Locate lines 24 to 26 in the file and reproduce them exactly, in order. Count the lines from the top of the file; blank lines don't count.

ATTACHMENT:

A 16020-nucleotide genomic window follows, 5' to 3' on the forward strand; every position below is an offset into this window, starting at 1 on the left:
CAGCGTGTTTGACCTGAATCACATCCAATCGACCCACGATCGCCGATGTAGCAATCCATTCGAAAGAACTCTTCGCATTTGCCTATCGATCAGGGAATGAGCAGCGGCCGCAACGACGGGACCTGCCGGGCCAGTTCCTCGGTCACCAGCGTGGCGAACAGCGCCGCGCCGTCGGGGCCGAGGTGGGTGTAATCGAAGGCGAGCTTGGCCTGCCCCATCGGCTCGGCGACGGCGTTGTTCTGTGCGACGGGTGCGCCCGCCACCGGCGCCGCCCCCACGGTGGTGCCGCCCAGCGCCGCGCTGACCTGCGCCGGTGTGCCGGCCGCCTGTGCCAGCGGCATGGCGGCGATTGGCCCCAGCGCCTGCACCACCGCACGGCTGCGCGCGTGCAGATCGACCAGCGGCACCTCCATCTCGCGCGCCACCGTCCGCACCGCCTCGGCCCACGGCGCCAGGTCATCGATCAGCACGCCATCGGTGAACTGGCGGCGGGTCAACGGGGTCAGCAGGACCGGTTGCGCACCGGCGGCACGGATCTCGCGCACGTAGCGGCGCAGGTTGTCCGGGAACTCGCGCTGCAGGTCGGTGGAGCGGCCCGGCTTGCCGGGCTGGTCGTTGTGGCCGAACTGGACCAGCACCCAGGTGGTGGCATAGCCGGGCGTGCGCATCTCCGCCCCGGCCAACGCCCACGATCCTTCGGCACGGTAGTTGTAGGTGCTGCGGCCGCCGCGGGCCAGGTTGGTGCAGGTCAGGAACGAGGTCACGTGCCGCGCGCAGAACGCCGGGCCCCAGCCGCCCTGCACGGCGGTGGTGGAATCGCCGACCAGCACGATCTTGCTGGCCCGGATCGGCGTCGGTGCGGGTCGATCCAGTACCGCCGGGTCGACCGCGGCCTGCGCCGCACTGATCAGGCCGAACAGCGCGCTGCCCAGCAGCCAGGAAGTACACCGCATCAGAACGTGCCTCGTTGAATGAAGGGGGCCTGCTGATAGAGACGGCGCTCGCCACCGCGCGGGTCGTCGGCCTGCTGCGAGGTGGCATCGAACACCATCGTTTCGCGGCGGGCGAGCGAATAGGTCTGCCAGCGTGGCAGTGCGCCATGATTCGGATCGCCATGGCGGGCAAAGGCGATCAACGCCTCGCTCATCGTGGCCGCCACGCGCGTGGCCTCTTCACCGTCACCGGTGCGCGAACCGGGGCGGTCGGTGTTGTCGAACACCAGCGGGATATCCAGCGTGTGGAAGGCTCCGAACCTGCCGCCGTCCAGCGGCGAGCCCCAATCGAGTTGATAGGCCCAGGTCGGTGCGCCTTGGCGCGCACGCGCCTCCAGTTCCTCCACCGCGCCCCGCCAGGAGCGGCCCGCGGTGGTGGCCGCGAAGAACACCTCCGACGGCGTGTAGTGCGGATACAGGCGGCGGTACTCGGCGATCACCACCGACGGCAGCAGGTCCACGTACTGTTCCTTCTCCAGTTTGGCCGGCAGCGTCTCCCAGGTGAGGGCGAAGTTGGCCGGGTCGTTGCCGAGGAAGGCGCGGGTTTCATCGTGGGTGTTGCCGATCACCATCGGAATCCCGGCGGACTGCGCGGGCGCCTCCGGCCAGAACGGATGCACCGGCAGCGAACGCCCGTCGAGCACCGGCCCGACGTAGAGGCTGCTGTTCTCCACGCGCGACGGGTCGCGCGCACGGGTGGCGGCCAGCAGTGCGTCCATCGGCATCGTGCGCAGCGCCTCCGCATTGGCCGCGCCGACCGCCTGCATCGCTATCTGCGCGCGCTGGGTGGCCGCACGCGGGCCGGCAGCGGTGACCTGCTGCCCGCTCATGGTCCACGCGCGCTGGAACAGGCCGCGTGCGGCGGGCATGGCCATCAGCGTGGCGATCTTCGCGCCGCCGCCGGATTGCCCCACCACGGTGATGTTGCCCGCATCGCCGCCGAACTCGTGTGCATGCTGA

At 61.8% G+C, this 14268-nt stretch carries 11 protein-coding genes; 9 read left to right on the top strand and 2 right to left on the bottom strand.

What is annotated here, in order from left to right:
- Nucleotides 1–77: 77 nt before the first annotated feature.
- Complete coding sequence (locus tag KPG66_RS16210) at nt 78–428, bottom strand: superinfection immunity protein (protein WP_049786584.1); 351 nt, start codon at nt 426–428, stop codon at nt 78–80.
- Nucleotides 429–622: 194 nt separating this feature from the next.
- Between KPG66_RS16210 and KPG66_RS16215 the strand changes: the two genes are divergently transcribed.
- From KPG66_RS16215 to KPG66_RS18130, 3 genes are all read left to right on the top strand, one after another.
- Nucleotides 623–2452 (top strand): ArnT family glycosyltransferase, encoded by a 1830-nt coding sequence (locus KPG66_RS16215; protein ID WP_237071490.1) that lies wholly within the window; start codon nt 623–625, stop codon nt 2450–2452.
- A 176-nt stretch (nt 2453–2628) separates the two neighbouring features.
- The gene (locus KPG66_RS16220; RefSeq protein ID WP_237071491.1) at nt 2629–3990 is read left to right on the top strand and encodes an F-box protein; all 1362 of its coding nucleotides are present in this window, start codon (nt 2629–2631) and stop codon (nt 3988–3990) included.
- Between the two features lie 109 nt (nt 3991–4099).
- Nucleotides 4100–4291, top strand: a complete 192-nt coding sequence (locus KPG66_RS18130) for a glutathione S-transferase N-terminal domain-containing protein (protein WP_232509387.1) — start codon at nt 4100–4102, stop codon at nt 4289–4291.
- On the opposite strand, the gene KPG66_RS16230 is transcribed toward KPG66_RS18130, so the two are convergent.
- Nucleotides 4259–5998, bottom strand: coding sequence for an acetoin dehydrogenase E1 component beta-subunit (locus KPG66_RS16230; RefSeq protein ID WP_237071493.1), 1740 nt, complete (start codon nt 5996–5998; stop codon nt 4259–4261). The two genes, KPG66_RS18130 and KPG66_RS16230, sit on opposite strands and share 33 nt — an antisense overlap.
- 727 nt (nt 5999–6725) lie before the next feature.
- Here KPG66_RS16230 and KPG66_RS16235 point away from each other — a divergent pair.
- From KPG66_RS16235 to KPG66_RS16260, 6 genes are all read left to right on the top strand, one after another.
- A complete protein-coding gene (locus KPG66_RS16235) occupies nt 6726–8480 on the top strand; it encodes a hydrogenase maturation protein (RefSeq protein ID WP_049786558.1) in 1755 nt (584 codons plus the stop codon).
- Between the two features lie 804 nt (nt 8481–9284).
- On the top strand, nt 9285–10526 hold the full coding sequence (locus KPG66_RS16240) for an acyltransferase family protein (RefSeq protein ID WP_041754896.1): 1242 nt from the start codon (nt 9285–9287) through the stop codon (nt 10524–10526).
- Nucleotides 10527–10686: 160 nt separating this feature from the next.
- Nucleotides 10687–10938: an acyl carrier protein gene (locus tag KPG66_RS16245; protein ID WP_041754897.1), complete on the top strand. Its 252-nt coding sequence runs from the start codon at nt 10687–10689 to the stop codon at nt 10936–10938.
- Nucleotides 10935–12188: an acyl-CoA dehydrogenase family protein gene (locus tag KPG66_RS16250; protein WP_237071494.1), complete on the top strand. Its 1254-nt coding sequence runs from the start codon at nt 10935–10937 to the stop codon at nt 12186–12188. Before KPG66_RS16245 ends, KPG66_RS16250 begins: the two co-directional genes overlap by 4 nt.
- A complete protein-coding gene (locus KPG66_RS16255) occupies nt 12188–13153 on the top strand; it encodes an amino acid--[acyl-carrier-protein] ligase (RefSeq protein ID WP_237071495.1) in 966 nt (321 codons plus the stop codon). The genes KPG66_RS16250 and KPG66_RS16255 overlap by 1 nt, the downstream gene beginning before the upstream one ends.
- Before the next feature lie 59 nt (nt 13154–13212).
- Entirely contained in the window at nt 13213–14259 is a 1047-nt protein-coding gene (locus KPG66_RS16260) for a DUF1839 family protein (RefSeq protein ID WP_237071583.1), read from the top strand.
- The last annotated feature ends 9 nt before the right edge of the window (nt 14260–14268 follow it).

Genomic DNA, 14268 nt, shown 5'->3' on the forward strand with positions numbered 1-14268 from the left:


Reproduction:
- Nucleotides 10687–10938: an acyl carrier protein gene (locus tag KPG66_RS16245; protein ID WP_041754897.1), complete on the top strand. Its 252-nt coding sequence runs from the start codon at nt 10687–10689 to the stop codon at nt 10936–10938.
- Nucleotides 10935–12188: an acyl-CoA dehydrogenase family protein gene (locus tag KPG66_RS16250; protein WP_237071494.1), complete on the top strand. Its 1254-nt coding sequence runs from the start codon at nt 10935–10937 to the stop codon at nt 12186–12188. Before KPG66_RS16245 ends, KPG66_RS16250 begins: the two co-directional genes overlap by 4 nt.
- A complete protein-coding gene (locus KPG66_RS16255) occupies nt 12188–13153 on the top strand; it encodes an amino acid--[acyl-carrier-protein] ligase (RefSeq protein ID WP_237071495.1) in 966 nt (321 codons plus the stop codon). The genes KPG66_RS16250 and KPG66_RS16255 overlap by 1 nt, the downstream gene beginning before the upstream one ends.